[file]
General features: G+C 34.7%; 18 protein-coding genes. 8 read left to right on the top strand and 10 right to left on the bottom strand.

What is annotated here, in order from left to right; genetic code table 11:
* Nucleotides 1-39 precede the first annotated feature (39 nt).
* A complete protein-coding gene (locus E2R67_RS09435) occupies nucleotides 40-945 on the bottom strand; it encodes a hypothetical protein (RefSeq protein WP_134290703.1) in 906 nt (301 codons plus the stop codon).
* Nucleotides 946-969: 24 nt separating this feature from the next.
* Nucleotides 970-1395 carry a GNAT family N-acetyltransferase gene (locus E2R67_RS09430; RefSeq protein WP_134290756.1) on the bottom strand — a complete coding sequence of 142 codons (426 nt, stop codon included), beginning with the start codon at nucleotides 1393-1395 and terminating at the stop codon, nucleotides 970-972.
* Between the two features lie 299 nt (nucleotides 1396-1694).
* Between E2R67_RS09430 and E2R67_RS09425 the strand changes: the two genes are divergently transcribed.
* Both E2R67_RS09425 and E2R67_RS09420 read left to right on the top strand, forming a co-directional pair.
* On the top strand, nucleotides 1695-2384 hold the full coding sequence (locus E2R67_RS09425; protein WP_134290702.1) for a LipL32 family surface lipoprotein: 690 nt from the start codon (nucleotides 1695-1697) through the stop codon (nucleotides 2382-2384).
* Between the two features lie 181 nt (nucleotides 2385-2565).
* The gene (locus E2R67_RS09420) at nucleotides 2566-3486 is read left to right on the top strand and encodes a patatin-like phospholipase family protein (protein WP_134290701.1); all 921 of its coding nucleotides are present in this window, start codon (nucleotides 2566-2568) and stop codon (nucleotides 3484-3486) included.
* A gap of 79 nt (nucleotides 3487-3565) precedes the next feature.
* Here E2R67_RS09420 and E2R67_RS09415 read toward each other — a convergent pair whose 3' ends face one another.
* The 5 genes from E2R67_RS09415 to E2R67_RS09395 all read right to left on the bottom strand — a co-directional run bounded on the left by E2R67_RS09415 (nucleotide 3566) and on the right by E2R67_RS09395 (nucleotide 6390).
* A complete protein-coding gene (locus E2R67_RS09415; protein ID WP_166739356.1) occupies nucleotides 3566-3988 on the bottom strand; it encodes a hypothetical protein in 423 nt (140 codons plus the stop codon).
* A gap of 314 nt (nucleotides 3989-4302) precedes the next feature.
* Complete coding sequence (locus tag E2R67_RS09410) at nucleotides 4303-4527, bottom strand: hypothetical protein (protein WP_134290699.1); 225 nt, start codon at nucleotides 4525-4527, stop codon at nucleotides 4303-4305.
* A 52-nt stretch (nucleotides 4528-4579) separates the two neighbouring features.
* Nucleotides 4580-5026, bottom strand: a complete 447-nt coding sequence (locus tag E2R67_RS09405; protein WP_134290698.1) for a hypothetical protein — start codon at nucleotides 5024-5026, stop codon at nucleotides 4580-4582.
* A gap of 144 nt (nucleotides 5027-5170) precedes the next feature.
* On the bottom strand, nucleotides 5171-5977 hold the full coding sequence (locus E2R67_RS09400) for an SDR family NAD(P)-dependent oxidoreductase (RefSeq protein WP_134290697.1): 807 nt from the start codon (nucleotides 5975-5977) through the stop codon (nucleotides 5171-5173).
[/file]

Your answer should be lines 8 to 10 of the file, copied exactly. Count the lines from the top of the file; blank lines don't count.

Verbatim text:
* Between E2R67_RS09430 and E2R67_RS09425 the strand changes: the two genes are divergently transcribed.
* Both E2R67_RS09425 and E2R67_RS09420 read left to right on the top strand, forming a co-directional pair.
* On the top strand, nucleotides 1695-2384 hold the full coding sequence (locus E2R67_RS09425; protein WP_134290702.1) for a LipL32 family surface lipoprotein: 690 nt from the start codon (nucleotides 1695-1697) through the stop codon (nucleotides 2382-2384).